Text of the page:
These were the first days I’ve missed since I started and it has definitely thrown me off for the week. Yesterday I spend the day in webinars and meetings, so today was really my catch up day. I read a great blog post by Lauren Pressley about building an online course, a subject I’ve been thinking about a lot since the NC3ADL conference. She is a fantastic library blogger, and I’d highly recommend her to anyone interested in library instruction. I also started reading Hybrid Learning: The Perils and Promise of Blending Online and Face-to-Face Instruction in Higher Education by Jason Allen Snart last night, and this is a topic I’m really focused on right now.

At the conference I went to a session by some of my colleagues about their work funded by a Title III grant to get faculty teaching online/hybrid courses to make use of technology to enhance their instruction. One of the presenters was Susan Jones, a math instructor here. She talked about how she has been slowly incorporating the technologies (iPad, tablet PC, video recording, etc) into her online and traditional classes. She was fascinating and really showed how technology can enhance student learning. If anyone is interested in seeing their Prezi, you can check it out here.

All of this focus on instruction has led me to have a desire to get more involved with the Instruction half of my title. I think I’d even like to teach a full semester class if the opportunity is presented. I’ve heard talk of a new Web Design AA degree program being started, and I’d love to teach Information Architecture or HCI or even basic HTML. I get the impression that as I show my skills to the campus I may be asked to teach as an adjunct, and I’d love that opportunity. Today I was asked to teach a professional development session to our faculty on using Softchalk during our Professional Development Day in April and I was both honored and a bit overwhelmed, but I’m looking forward to the opportunity.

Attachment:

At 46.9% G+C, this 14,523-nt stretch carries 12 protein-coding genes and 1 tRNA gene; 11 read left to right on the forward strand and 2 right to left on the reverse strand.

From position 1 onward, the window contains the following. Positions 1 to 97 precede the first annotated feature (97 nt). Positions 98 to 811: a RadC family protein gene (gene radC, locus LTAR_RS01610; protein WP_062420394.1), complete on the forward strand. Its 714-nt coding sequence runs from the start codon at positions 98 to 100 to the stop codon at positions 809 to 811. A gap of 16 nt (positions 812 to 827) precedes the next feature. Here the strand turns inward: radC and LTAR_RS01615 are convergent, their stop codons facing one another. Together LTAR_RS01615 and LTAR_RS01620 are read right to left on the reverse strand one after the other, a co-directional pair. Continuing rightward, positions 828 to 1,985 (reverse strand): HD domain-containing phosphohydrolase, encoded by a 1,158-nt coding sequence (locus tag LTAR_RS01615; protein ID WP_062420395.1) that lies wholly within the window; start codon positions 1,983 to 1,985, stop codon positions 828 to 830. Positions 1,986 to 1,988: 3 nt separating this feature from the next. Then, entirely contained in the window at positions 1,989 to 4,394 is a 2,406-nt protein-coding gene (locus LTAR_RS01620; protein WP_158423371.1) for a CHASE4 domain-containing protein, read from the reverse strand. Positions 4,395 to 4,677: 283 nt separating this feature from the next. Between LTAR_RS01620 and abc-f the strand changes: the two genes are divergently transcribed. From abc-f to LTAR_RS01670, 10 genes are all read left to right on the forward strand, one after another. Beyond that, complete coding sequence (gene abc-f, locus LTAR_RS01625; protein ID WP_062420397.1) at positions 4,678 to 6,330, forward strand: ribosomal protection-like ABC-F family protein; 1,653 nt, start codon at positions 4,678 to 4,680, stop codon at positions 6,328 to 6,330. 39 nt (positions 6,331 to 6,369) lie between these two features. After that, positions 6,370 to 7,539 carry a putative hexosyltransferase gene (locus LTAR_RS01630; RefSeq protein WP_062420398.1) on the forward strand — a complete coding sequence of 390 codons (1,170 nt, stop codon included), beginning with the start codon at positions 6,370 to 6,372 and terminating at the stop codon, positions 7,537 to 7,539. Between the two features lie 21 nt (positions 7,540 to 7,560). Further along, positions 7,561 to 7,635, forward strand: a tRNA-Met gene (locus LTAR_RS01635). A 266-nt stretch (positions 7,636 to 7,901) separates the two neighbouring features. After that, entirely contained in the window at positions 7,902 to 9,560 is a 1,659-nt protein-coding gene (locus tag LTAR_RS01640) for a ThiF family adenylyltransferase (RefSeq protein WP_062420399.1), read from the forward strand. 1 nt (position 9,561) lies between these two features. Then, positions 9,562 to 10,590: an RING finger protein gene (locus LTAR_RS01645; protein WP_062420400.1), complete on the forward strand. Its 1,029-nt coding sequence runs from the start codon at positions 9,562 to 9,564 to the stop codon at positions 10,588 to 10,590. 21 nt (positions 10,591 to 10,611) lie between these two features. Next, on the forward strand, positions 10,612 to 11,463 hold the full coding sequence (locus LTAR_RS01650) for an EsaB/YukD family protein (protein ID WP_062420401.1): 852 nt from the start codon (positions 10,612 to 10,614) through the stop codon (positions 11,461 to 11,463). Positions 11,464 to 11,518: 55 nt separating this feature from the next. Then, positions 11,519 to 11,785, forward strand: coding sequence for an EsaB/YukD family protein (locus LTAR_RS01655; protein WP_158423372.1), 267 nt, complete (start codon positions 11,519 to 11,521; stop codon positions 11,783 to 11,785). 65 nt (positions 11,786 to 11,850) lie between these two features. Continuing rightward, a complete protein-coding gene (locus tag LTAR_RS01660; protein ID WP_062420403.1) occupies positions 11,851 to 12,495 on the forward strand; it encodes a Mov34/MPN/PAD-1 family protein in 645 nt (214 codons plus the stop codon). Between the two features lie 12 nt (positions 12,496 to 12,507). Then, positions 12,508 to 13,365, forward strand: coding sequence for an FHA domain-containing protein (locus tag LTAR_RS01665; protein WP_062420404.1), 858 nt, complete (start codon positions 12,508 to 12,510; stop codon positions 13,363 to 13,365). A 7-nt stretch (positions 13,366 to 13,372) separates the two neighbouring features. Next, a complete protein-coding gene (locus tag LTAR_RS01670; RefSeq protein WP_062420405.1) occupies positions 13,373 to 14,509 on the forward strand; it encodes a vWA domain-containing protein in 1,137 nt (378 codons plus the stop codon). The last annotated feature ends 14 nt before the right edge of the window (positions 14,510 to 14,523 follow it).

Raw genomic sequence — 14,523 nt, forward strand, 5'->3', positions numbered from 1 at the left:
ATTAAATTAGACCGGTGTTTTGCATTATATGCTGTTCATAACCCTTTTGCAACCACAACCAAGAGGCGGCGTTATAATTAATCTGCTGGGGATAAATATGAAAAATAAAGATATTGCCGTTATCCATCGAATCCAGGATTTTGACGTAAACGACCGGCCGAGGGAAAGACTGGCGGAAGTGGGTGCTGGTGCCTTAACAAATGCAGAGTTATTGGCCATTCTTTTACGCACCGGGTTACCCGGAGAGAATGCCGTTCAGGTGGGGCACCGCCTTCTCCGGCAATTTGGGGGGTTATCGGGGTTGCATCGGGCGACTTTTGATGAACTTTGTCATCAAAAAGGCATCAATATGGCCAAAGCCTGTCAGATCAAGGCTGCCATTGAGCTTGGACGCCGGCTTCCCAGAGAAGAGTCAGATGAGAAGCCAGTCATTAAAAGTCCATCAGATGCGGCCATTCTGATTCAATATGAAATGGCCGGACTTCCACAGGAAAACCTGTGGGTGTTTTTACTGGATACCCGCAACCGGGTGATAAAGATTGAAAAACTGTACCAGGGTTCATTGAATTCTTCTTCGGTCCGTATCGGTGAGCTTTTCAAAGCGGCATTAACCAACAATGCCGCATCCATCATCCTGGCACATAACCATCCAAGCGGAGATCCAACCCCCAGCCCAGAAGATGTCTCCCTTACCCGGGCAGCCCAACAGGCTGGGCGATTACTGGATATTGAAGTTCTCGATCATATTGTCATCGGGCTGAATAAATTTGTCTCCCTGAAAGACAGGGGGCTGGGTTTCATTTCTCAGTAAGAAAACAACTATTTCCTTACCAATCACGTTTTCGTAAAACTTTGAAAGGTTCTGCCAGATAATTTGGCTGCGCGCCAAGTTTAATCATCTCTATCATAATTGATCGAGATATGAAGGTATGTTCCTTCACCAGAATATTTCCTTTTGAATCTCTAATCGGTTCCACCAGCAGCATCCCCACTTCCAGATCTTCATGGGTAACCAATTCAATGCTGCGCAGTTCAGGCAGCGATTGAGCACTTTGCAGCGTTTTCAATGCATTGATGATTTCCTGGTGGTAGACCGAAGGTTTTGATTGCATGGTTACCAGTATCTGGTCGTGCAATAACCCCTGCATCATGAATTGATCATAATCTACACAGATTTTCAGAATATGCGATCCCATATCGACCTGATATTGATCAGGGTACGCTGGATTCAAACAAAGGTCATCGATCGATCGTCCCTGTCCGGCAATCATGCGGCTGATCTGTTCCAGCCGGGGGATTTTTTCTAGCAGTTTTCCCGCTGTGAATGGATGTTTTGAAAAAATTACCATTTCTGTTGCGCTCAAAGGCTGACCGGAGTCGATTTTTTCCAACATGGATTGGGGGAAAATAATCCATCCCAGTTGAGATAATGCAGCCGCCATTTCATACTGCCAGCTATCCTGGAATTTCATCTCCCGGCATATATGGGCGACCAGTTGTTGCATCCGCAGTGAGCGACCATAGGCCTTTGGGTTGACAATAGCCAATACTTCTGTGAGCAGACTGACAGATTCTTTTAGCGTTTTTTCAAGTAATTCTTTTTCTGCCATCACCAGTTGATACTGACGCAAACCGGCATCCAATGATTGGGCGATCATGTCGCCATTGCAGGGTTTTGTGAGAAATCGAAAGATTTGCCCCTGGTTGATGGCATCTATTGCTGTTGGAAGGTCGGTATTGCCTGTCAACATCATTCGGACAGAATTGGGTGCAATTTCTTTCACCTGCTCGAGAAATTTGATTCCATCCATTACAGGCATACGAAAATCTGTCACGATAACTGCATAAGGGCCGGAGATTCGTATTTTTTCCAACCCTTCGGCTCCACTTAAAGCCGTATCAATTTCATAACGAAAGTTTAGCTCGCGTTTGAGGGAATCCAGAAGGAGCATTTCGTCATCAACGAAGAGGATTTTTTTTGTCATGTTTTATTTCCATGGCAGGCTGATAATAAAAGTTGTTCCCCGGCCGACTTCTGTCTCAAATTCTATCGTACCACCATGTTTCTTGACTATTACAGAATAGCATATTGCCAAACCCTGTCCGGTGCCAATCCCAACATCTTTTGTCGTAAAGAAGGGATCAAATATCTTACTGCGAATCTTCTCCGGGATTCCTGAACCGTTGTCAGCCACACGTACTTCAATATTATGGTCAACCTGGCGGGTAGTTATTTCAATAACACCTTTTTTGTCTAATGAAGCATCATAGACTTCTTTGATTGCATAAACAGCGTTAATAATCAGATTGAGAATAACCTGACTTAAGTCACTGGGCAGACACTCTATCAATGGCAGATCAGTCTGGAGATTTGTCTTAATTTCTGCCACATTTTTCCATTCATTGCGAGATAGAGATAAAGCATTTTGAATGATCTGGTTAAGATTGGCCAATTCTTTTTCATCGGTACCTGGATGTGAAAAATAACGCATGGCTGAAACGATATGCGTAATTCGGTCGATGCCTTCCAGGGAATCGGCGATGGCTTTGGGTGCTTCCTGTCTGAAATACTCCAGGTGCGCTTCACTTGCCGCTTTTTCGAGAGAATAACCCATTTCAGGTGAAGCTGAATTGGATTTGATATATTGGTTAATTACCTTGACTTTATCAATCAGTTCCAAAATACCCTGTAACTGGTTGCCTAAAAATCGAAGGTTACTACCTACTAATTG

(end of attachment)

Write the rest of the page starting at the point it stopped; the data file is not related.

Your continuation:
I realized that I have a good place to start in honing my instructional skills, and that is with our library instruction sessions in the basic skills classes required by most programs here. I had about a month to get prepared for these once I started, and I turned what we had been doing into a Softchalk tutorial. I spent a few hours today analyzing the results of the pre & post test and a survey we had the students complete to get an idea of how I can make improvements. I already knew that I wanted to re-write the learning outcomes, and I’m planning to design new learning objects/activities based on the new outcomes. The results were very positive. We saw huge improvements in skills based on the comparison of pre and post test results. For example, only 36% of students reported that they knew how to search our catalog before the instruction and 92% reported that they did after instruction. The survey results were also great. 95% of students agreed that the instruction was easy to follow/understand, 98% agreed that the instruction helped them gain new information about using Library resources, and 97% agreed that the instruction will be helpful for other classes. I feel really good about that!